September 5, 2004


Blacks for Bush have won my respect (MARY MITCHELL, September 5, 2004, Chicago SUN-TIMES)

It's a good thing President George W. Bush didn't have an altar call at the end of the GOP's convention. I might have joined the Republican Party.

By the time the four-day Republican National Convention ended Thursday night, I had a newfound respect for black Republicans. I will never again wonder what in the world is a black person doing supporting George W.

"One would think you wouldn't have to defend being a Republican," said Jennette Bradley, the lieutenant governor of Ohio and the first African-American woman to fill that post in the history of the United States. "That time is past. We don't have to apologize for being a Republican. We have the right to choose."

And they are choosing. [...]

Although Democrats bash Bush's No Child Left Behind Act, those same Democrats rarely mention that one of the architects of the plan is Rod Paige, an African American who was appointed Education secretary in the Bush administration. Having attended segregated schools in his youth, I'm convinced that despite the act's shortcomings, Paige is committed to challenging what the Republicans call the "soft bigotry of low expectations."

So while black voters may disagree with most of the conservative wing of the party, the GOP's approach to fixing the education gap is worth considering.

During his acceptance speech, Bush made promises that should have poor and working-class families dancing in the street. In pledging to increase funding for Pell Grants and community colleges, he also promised to strengthen early intervention programs aimed at stemming the tide of black and Hispanic students that drop out of high schools every year.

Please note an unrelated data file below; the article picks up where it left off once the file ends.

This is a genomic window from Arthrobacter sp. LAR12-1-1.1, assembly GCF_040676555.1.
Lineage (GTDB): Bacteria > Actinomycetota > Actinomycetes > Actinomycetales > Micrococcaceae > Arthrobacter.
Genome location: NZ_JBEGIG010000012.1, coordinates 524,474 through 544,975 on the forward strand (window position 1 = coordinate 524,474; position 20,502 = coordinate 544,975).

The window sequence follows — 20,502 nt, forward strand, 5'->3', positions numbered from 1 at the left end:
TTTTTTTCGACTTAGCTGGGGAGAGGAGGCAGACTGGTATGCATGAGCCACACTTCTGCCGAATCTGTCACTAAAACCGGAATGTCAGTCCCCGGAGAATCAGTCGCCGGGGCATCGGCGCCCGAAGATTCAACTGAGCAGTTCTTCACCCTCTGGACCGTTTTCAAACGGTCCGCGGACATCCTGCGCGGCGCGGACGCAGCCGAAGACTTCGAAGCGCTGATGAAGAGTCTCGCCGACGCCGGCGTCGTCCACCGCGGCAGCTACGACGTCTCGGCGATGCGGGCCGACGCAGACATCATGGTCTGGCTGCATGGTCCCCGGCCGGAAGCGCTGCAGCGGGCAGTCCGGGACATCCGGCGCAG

As a lifelong independent, and the daughter of a die-hard Democrat, I may never bring myself to punch a Republican ballot.

But the black Republicans I ran into this week convinced me of one thing: Black people can only benefit from their courage.

The only group in the GOP that's up for grabs is the Nativist-Protectionist-Isolationist-Old Right. Their natural allies are Big Labor and the anti-war Left. Their natural opponents blacks and Hispanics. How about a trade?

Posted by Orrin Judd at September 5, 2004 9:56 AM

... the lieutenant governor of Ohio and the first African-American woman to fill that post in the history of the United States.

I thought a couple of blacks had been elected lieutenant governors after the Civil War. I know the Reconstruction era is often presented to history with an asterisk attached, but surely there are ways to accommodate such facts in descriptions like the one above.

Posted by: Semolina Pilchard at September 5, 2004 11:16 AM

Hillary-Buchanan in 2008?

How about Hillary-Duke?

Posted by: Bart at September 5, 2004 11:45 AM

Duh, duh, duh.

Just noticed the "woman" part of the clause I excerpted. There lies the rightfulness of the claim to being "first." So my quibbling was offbase.

In the spirit of commenters the blogosphere over, I will say simply, "No posting before morning coffee."

Posted by: Semolina Pilchard at September 5, 2004 1:10 PM

There is an odd branch of sociology that considers such things as "When the Irish Became White," "When the Jews Became White," and the like. We may look forward with anticipation to the day when Blacks become white, for all that their professional plantation overseers, of all colors, are desperately resisting this.

Posted by: Lou Gots at September 5, 2004 10:34 PM


Posted by: at September 19, 2004 1:28 AM